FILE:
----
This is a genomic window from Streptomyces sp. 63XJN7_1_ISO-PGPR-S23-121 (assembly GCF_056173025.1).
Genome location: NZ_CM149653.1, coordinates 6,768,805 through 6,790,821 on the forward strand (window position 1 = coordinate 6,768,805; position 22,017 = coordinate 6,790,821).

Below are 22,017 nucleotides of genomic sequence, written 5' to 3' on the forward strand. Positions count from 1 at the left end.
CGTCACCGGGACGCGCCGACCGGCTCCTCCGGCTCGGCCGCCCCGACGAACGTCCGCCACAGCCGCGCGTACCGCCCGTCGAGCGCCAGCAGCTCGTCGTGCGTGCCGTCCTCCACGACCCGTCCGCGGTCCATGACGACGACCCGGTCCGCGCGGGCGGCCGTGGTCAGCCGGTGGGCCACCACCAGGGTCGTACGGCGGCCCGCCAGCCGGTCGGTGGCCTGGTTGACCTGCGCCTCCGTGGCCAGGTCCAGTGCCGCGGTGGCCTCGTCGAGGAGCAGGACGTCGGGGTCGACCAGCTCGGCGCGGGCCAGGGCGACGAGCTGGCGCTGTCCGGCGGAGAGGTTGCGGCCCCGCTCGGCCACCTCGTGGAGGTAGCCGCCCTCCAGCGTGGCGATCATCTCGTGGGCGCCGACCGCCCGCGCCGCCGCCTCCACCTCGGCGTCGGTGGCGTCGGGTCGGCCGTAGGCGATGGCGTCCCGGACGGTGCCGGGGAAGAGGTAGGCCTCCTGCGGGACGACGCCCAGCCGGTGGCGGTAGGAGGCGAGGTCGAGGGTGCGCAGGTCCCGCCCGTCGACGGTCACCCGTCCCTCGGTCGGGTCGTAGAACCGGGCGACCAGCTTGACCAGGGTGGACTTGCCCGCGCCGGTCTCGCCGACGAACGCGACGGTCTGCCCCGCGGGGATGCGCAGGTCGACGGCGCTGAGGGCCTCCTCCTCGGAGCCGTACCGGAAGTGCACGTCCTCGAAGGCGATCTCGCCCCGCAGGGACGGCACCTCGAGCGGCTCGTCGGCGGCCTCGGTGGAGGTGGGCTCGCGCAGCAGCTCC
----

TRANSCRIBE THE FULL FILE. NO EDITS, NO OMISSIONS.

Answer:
This is a genomic window from Streptomyces sp. 63XJN7_1_ISO-PGPR-S23-121 (assembly GCF_056173025.1).
Genome location: NZ_CM149653.1, coordinates 6,768,805 through 6,790,821 on the forward strand (window position 1 = coordinate 6,768,805; position 22,017 = coordinate 6,790,821).

Below are 22,017 nucleotides of genomic sequence, written 5' to 3' on the forward strand. Positions count from 1 at the left end.
CGTCACCGGGACGCGCCGACCGGCTCCTCCGGCTCGGCCGCCCCGACGAACGTCCGCCACAGCCGCGCGTACCGCCCGTCGAGCGCCAGCAGCTCGTCGTGCGTGCCGTCCTCCACGACCCGTCCGCGGTCCATGACGACGACCCGGTCCGCGCGGGCGGCCGTGGTCAGCCGGTGGGCCACCACCAGGGTCGTACGGCGGCCCGCCAGCCGGTCGGTGGCCTGGTTGACCTGCGCCTCCGTGGCCAGGTCCAGTGCCGCGGTGGCCTCGTCGAGGAGCAGGACGTCGGGGTCGACCAGCTCGGCGCGGGCCAGGGCGACGAGCTGGCGCTGTCCGGCGGAGAGGTTGCGGCCCCGCTCGGCCACCTCGTGGAGGTAGCCGCCCTCCAGCGTGGCGATCATCTCGTGGGCGCCGACCGCCCGCGCCGCCGCCTCCACCTCGGCGTCGGTGGCGTCGGGTCGGCCGTAGGCGATGGCGTCCCGGACGGTGCCGGGGAAGAGGTAGGCCTCCTGCGGGACGACGCCCAGCCGGTGGCGGTAGGAGGCGAGGTCGAGGGTGCGCAGGTCCCGCCCGTCGACGGTCACCCGTCCCTCGGTCGGGTCGTAGAACCGGGCGACCAGCTTGACCAGGGTGGACTTGCCCGCGCCGGTCTCGCCGACGAACGCGACGGTCTGCCCCGCGGGGATGCGCAGGTCGACGGCGCTGAGGGCCTCCTCCTCGGAGCCGTACCGGAAGTGCACGTCCTCGAAGGCGATCTCGCCCCGCAGGGACGGCACCTCGAGCGGCTCGTCGGCGGCCTCGGTGGAGGTGGGCTCGCGCAGCAGCTCC